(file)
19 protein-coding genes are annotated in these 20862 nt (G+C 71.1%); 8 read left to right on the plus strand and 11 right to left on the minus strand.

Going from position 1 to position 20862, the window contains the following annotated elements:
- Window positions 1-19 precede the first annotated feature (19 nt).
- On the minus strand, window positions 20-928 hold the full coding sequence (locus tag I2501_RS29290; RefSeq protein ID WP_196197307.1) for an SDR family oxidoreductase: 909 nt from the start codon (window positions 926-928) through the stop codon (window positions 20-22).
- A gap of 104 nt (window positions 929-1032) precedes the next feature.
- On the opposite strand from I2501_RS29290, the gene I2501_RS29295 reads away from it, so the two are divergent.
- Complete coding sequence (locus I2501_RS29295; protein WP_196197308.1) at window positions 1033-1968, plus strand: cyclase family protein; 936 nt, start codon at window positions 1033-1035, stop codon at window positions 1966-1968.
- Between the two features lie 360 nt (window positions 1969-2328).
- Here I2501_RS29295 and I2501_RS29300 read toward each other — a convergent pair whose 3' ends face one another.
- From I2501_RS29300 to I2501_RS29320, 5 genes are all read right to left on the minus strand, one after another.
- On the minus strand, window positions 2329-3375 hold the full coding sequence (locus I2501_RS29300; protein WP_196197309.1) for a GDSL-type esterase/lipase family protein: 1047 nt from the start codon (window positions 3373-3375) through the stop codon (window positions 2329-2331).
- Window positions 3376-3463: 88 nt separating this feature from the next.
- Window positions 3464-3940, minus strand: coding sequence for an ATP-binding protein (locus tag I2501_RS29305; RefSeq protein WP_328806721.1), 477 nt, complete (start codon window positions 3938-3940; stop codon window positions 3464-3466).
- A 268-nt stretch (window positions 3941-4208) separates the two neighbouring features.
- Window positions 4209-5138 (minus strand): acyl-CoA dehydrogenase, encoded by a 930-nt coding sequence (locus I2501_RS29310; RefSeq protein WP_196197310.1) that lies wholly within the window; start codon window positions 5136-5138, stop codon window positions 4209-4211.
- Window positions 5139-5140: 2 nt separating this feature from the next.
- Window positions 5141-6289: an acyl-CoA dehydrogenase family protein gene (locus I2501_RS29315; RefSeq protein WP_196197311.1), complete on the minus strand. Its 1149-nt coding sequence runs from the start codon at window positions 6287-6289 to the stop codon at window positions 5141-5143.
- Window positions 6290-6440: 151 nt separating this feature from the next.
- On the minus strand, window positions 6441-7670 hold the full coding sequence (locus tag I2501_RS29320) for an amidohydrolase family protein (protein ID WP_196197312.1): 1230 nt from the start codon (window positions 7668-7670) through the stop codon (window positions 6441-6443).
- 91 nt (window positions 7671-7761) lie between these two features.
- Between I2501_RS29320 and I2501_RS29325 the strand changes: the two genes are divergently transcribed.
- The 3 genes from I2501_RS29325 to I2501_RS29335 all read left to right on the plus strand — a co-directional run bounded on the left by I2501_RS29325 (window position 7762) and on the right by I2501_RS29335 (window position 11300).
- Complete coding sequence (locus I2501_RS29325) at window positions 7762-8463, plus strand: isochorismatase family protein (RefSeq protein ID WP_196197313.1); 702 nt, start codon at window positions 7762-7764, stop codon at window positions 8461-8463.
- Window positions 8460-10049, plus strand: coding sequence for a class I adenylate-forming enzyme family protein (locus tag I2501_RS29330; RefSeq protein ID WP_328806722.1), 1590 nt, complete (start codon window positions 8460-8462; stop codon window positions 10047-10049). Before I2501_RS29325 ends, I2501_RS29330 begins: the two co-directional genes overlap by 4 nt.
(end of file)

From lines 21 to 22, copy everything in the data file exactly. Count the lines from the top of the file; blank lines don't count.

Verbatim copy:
- Between I2501_RS29320 and I2501_RS29325 the strand changes: the two genes are divergently transcribed.
- The 3 genes from I2501_RS29325 to I2501_RS29335 all read left to right on the plus strand — a co-directional run bounded on the left by I2501_RS29325 (window position 7762) and on the right by I2501_RS29335 (window position 11300).